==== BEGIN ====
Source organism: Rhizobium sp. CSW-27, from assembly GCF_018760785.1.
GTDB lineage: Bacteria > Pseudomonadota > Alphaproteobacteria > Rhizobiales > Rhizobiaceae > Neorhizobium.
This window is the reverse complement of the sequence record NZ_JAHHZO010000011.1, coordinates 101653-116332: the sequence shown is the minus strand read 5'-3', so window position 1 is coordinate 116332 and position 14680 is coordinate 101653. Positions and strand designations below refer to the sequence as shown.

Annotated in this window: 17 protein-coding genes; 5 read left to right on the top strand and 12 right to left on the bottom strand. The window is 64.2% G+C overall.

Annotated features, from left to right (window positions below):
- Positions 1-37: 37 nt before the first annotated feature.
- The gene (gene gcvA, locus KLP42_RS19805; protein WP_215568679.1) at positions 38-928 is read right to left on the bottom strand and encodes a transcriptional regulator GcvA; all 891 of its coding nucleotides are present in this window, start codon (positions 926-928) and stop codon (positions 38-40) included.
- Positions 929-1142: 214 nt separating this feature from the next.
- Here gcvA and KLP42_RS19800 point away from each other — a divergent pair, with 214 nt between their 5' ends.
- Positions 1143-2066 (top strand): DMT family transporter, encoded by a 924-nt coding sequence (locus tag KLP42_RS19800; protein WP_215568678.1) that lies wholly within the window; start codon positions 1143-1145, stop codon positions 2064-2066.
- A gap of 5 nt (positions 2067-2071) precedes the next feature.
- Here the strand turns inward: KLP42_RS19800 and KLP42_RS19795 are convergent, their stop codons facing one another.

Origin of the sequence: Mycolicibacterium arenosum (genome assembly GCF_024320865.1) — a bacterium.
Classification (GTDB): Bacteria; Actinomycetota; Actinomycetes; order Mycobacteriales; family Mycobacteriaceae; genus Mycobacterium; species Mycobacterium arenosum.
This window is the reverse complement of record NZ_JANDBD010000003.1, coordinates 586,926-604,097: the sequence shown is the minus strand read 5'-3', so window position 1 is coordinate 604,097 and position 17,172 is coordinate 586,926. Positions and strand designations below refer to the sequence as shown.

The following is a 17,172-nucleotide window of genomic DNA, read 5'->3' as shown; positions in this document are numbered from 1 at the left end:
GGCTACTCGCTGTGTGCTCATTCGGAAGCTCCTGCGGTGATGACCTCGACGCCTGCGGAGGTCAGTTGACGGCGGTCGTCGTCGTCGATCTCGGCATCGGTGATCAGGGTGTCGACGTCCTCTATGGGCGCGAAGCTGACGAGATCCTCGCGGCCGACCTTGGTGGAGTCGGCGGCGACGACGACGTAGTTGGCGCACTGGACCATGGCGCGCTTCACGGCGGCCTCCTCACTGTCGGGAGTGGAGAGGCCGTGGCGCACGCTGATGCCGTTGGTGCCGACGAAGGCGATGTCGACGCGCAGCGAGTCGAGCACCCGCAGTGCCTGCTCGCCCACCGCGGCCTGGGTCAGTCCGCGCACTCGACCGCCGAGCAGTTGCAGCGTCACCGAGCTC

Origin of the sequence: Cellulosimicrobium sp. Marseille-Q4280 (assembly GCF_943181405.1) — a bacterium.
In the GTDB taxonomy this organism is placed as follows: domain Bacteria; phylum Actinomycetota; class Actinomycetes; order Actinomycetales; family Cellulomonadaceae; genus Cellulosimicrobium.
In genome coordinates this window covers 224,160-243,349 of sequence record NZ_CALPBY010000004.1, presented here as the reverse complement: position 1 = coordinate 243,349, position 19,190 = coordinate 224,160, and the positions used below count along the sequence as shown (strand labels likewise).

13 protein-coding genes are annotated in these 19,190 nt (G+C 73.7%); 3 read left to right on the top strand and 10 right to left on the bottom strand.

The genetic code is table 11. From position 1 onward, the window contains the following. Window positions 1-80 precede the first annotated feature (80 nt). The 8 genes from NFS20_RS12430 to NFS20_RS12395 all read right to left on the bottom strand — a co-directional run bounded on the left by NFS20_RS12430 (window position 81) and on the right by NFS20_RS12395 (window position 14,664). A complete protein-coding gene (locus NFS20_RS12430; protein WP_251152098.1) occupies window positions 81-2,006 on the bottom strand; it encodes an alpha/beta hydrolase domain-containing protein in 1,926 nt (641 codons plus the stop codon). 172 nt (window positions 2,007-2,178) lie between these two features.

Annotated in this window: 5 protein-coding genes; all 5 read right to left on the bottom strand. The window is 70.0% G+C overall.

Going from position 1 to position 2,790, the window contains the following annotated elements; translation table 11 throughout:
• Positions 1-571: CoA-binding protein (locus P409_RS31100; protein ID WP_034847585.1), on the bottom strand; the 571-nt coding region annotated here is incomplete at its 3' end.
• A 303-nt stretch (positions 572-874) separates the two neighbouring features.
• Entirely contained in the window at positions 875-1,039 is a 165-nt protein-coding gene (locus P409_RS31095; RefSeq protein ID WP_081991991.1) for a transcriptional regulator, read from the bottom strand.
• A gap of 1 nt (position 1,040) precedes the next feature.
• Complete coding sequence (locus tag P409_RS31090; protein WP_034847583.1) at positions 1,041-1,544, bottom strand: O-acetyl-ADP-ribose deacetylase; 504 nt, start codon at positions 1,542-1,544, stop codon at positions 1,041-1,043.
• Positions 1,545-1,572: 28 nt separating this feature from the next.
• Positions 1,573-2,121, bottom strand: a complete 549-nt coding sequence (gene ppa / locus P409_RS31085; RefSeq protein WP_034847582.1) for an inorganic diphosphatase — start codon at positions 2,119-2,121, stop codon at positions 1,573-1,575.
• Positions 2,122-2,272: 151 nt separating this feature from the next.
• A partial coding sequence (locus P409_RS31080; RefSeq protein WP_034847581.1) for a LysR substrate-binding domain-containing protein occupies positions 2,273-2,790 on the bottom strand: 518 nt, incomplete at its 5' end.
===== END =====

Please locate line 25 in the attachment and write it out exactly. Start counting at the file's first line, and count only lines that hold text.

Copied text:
• Positions 1-571: CoA-binding protein (locus P409_RS31100; protein ID WP_034847585.1), on the bottom strand; the 571-nt coding region annotated here is incomplete at its 3' end.